Steven Slate - First off, I really like this guy. He has a true passion for this stuff and his tastes in artwork are similar to mine. (I still love that original graphic of the sexy waitress holding a platter of drums.) Steven was showing his Raven console, which I'm sure has been talked about to death. It's a huge touchscreen, but with software to make it work more intelligently with Pro Tools or Logic or whatever. I'm not normally a fan of virtual knobs, but I thought this one worked really well. I might snag the 27" one of the when it comes out this summer.

Acou6tics - This is an acoustic guitar library by Vir2, the same guys who made Electri6ity, which I have. (Great library, even though it doesn't use Stylus RMX amps like a certain other library I'm much too classy to mention.) It sounded really good, which is no surprise. the reason I mention it though, is that they were demoing it with a guy playing it on a keyboard and a girl singing. Which brings me to . . .

So You Got a Gig Playing at NAMM! - I felt bad for this poor girl. Here she is, undoubtedly excited to be here and singing her heart out . . . and no one's listening. Everyone's just walking by. Welcome to the reality of live music on the NAMM floor. Don't get me wrong, if you get a gig at the Hilton or Marriott, you're gonna have a great crowd. And granted, on the NAMM floor, there will be some people who will listen to you. But for the most part, it's a pretty jaded crowd, and none of us are starved for music. My assistant here had a couple gigs on Friday, one with a rock band on the Peavey stage. Really good band. And loud, which I like. All for the benefit of a dozen Peavey employees and a few friends like me. Open mic night at Hollindawall would bring a bigger crowd. Then his second gig was at the Sennheiser booth doing an acoustic set. Good singer. She really connected with her audience in a way that I thought she was singing just for me. Oh wait, she was singing just for me. Okay, maybe there were a few other people there, but you get the idea.

Take 6 at the Shure Booth - Okay, I'm rambling now, but was it just me, or was that an absolutely horrible mix? Seriously, what is it about 100hz that some mixers think needs to be boosted 20db? I love Take 6, by the way, but this was unlistenable. Good crowd though, in contradiction to what I wrote in the previous paragraph. Big names draw huge crowds. Even if the mix is horrible.

Playboy Jazz Festival - All right, now I'm reeeally off on a tangent. One bad thing about being an audio guy is that whenever I'm somewhere where the mix is bad, everyone looks at me and suggests I go "help" the mixer. (I'm not the only guy this happens to, right?) I explain to my wife or friends that the mixer probably hears the same problem(s) we're hearing and is doing what he can to fix it. And the last thing he wants is some bozo like me telling him he should put a compressor on the singer. (Even though the singer could really use some compression.) So I always leave the sound man alone.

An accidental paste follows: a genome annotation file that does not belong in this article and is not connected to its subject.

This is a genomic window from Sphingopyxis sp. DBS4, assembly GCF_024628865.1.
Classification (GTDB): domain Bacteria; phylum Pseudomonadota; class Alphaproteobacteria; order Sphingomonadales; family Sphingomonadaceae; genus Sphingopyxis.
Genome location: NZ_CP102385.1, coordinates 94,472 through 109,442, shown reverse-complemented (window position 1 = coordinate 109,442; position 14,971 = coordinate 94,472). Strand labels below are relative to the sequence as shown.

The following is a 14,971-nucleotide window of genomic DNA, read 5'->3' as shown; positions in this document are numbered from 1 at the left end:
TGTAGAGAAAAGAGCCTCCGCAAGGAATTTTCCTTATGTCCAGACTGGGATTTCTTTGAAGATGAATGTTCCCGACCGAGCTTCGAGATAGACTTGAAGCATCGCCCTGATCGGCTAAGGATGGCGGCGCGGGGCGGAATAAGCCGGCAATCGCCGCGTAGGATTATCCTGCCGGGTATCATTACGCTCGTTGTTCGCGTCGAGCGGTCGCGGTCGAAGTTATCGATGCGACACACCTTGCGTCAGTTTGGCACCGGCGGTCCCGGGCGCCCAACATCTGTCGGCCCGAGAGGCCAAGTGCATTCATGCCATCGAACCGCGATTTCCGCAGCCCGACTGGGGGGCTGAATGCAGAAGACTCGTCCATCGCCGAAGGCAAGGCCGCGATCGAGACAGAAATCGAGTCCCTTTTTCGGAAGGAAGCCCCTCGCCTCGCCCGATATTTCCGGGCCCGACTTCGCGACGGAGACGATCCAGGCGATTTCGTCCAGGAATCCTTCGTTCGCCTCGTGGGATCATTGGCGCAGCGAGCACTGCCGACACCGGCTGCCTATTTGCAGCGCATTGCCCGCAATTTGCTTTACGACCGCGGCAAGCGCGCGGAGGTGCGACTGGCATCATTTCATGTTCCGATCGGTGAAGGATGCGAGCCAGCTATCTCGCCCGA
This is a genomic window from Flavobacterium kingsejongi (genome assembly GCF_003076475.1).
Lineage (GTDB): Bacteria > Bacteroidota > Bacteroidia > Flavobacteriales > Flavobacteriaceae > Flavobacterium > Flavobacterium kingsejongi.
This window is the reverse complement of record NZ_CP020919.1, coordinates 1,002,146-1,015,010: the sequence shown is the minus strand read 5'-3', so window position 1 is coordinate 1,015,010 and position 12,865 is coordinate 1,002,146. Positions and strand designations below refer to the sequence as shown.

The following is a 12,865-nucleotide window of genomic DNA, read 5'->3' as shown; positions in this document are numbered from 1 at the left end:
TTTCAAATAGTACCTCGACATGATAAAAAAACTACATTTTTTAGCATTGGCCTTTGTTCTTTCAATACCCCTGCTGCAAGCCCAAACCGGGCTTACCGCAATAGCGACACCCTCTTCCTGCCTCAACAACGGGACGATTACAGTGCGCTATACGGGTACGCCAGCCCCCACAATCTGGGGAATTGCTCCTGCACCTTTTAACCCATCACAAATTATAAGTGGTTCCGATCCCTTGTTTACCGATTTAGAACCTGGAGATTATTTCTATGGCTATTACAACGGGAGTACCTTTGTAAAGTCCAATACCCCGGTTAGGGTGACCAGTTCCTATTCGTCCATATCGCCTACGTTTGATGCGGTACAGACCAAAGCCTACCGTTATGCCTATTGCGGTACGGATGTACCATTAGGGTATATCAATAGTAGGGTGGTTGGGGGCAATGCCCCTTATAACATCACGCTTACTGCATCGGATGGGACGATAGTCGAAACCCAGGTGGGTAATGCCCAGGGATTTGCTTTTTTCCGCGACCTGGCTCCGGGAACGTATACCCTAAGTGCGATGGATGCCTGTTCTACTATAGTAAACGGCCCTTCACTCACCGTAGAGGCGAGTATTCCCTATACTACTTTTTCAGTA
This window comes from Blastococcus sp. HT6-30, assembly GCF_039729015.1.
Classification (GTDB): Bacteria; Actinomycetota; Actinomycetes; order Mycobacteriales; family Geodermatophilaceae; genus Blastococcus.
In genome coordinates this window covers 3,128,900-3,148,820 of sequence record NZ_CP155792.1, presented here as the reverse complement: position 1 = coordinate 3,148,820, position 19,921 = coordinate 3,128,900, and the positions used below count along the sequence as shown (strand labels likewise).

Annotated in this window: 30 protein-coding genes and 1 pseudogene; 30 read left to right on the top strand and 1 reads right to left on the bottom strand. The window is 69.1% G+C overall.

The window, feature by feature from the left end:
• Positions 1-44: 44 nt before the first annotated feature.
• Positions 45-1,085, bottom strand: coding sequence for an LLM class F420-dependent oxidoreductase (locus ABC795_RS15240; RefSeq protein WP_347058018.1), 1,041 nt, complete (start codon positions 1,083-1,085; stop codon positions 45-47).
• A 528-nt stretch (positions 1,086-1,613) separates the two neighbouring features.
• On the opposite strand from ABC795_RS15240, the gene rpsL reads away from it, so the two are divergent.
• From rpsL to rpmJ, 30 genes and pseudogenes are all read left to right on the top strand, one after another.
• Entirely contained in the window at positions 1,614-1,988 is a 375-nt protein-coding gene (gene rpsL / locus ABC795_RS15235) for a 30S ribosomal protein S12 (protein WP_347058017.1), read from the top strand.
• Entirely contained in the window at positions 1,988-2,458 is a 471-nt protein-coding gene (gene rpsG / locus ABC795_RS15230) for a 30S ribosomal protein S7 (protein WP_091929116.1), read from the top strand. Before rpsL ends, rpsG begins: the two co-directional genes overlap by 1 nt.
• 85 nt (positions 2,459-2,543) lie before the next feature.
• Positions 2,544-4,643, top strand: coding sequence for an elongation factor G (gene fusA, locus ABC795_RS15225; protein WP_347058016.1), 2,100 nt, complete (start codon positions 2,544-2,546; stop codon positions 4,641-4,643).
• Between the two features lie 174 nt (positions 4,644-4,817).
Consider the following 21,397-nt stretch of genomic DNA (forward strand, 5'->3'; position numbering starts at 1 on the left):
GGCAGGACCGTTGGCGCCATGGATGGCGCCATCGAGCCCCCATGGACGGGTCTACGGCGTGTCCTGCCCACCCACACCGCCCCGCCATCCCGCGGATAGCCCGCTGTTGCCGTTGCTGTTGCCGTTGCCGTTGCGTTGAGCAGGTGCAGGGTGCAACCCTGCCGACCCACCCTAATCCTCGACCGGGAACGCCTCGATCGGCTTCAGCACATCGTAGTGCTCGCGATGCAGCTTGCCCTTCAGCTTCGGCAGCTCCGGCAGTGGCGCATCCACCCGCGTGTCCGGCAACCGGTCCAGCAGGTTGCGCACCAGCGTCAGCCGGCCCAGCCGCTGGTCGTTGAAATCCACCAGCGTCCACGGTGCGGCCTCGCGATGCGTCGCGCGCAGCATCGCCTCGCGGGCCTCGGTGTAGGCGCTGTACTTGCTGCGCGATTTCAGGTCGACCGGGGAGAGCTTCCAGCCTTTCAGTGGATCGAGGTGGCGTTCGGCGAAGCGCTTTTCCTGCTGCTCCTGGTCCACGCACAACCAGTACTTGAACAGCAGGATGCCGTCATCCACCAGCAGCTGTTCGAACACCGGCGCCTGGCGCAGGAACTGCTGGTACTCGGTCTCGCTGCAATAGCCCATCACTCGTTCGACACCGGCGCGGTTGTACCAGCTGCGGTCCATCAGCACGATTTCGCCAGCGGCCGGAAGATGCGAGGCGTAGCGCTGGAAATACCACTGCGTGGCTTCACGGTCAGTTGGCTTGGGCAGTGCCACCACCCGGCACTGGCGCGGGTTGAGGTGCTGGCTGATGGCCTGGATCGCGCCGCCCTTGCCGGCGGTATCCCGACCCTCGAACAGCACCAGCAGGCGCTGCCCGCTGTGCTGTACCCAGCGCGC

So we're at the Jazz Festival last summer. My wife has an in, so we always get a box. (I love Hollywood.) We're watching some jazz quartet and the piano is completely inaudible. My wife does her usual, "You should say something to the sound man" and I do my usual "I'm sure he's got it, honey." But then I look over at the mixer (oh I forgot, the reason I mentioned we had a box is because we're close to the mixer) and he isn't doing anything. Just standing there like a doofus. So I dusted the potato chip crumbs off my shirt and walked over and said, "You know we're not hearing the piano, right?" He answered, "That's because he's not playing." I kinda looked at him a minute. Then pointed to the stage. He then realized he must have had a fader mixed up and eventually got the piano player into the mix.

So to anyone who was at the Jazz Festival that day, you're welcome. Sorry for the tangent, but the Take 6 thing kinda got me worked up.

Rob Papen - Okay, back to happy thoughts. I absolutely love this guy's synths and visiting his booth is always a treat. Nothing really new this year, although he's finishing a standalone dock (so you don't have to have a sequencer running) and he has a new book (with DVDs) on synthesis. I have no idea how someone could fill 200 pages on subtractive synthesis. Maybe he threw in some stories about Playboy Jazz Festival or something. Anyway, nothing groundbreaking as far as new product goes, but I mention Rob Papen because his synths really are so damn cool.

DJ Madness - I really should edit this "Official Report!" (with mandatory exclamation point!) better, because I meant to mention this as I talked about the girl singer at the Big Fish Acou6tics booth. But it's already Thursday as I'm writing this, so "good writing" will have to take a back seat. (Which it kinda does anyway whenever I'm writin' these things up.)

Anyway, in the next aisle over from this singer is a DJ scratching continuously for the supposed enjoyment of anyone walking by. So not only is the girl singing to people who are just walking by, but she has the additional accompaniment of wri-uh-wri-uh-zip-zip-whrrrr. Insult, meet injury. The poor people at IK Multimedia (my former neighbors) got to listen to this all day, because they were across an aisle from both. And to think they thought hearing the same Realivox demos over and over again was annoying . . .
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#2
1st February 2013
Old 1st February 2013
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Joined: Jun 2006
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LGK_Dude is offline
Love the wrap up as usual mike! Great seeing you again. So who ended up winning realivox?